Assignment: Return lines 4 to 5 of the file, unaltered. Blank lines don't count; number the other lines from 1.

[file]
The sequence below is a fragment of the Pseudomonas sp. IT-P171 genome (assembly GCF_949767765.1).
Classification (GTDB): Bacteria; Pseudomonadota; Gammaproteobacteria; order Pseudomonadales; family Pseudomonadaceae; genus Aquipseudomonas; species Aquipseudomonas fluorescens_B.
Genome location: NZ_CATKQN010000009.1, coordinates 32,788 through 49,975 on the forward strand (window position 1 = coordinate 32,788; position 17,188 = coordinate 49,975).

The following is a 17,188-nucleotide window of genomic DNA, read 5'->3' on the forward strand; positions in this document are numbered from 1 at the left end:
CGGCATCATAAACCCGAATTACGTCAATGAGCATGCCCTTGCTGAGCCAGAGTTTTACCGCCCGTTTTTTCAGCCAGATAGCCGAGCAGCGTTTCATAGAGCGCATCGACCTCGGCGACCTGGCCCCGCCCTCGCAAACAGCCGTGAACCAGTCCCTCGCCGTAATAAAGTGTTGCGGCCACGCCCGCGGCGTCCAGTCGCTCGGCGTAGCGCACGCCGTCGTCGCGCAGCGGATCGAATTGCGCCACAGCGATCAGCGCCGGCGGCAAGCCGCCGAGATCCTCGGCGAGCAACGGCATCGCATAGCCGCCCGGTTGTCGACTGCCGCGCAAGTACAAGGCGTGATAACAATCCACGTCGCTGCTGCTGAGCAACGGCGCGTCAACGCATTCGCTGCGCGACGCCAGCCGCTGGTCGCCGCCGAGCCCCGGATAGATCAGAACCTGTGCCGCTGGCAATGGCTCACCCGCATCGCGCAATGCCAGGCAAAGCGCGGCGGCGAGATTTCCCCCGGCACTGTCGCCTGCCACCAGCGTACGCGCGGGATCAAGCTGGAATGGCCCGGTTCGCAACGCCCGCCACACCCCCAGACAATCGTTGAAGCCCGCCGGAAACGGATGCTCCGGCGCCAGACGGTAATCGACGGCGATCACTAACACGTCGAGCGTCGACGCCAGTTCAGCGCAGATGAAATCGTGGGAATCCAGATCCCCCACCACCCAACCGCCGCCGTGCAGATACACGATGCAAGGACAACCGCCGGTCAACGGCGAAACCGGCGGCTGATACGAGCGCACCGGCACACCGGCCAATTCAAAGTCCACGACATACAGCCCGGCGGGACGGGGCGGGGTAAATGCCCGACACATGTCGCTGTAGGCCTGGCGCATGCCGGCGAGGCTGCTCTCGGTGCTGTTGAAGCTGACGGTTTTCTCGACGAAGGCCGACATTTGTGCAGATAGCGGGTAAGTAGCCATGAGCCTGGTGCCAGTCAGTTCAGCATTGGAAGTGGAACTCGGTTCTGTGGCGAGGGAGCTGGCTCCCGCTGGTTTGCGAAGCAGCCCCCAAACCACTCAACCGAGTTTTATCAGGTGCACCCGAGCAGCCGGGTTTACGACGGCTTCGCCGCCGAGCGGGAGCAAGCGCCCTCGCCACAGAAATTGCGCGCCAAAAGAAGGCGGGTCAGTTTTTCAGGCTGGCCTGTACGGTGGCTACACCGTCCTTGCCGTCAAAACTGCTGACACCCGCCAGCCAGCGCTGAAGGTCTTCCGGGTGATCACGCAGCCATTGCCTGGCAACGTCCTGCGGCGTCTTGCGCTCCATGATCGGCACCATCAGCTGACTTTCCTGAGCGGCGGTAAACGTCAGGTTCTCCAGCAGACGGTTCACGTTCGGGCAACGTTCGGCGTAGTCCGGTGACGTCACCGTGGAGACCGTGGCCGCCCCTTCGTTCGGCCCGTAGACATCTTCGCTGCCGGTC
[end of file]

The following is a 17,188-nucleotide window of genomic DNA, read 5'->3' on the forward strand; positions in this document are numbered from 1 at the left end:
CGGCATCATAAACCCGAATTACGTCAATGAGCATGCCCTTGCTGAGCCAGAGTTTTACCGCCCGTTTTTTCAGCCAGATAGCCGAGCAGCGTTTCATAGAGCGCATCGACCTCGGCGACCTGGCCCCGCCCTCGCAAACAGCCGTGAACCAGTCCCTCGCCGTAATAAAGTGTTGCGGCCACGCCCGCGGCGTCCAGTCGCTCGGCGTAGCGCACGCCGTCGTCGCGCAGCGGATCGAATTGCGCCACAGCGATCAGCGCCGGCGGCAAGCCGCCGAGATCCTCGGCGAGCAACGGCATCGCATAGCCGCCCGGTTGTCGACTGCCGCGCAAGTACAAGGCGTGATAACAATCCACGTCGCTGCTGCTGAGCAACGGCGCGTCAACGCATTCGCTGCGCGACGCCAGCCGCTGGTCGCCGCCGAGCCCCGGATAGATCAGAACCTGTGCCGCTGGCAATGGCTCACCCGCATCGCGCAATGCCAGGCAAAGCGCGGCGGCGAGATTTCCCCCGGCACTGTCGCCTGCCACCAGCGTACGCGCGGGATCAAGCTGGAATGGCCCGGTTCGCAACGCCCGCCACACCCCCAGACAATCGTTGAAGCCCGCCGGAAACGGATGCTCCGGCGCCAGACGGTAATCGACGGCGATCACTAACACGTCGAGCGTCGACGCCAGTTCAGCGCAGATGAAATCGTGGGAATCCAGATCCCCCACCACCCAACCGCCGCCGTGCAGATACACGATGCAAGGACAACCGCCGGTCAACGGCGAAACCGGCGGCTGATACGAGCGCACCGGCACACCGGCCAATTCAAAGTCCACGACATACAGCCCGGCGGGACGGGGCGGGGTAAATGCCCGACACATGTCGCTGTAGGCCTGGCGCATGCCGGCGAGGCTGCTCTCGGTGCTGTTGAAGCTGACGGTTTTCTCGACGAAGGCCGACATTTGTGCAGATAGCGGGTAAGTAGCCATGAGCCTGGTGCCAGTCAGTTCAGCATTGGAAGTGGAACTCGGTTCTGTGGCGAGGGAGCTGGCTCCCGCTGGTTTGCGAAGCAGCCCCCAAACCACTCAACCGAGTTTTATCAGGTGCACCCGAGCAGCCGGGTTTACGACGGCTTCGCCGCCGAGCGGGAGCAAGCGCCCTCGCCACAGAAATTGCGCGCCAAAAGAAGGCGGGTCAGTTTTTCAGGCTGGCCTGTACGGTGGCTACACCGTCCTTGCCGTCAAAACTGCTGACACCCGCCAGCCAGCGCTGAAGGTCTTCCGGGTGATCACGCAGCCATTGCCTGGCAACGTCCTGCGGCGTCTTGCGCTCCATGATCGGCACCATCAGCTGACTTTCCTGAGCGGCGGTAAACGTCAGGTTCTCCAGCAGACGGTTCACGTTCGGGCAACGTTCGGCGTAGTCCGGTGACGTCACCGTGGAGACCGTGGCCGCCCCTTCGTTCGGCCCGTAGACATCTTCGCTGCCGGTC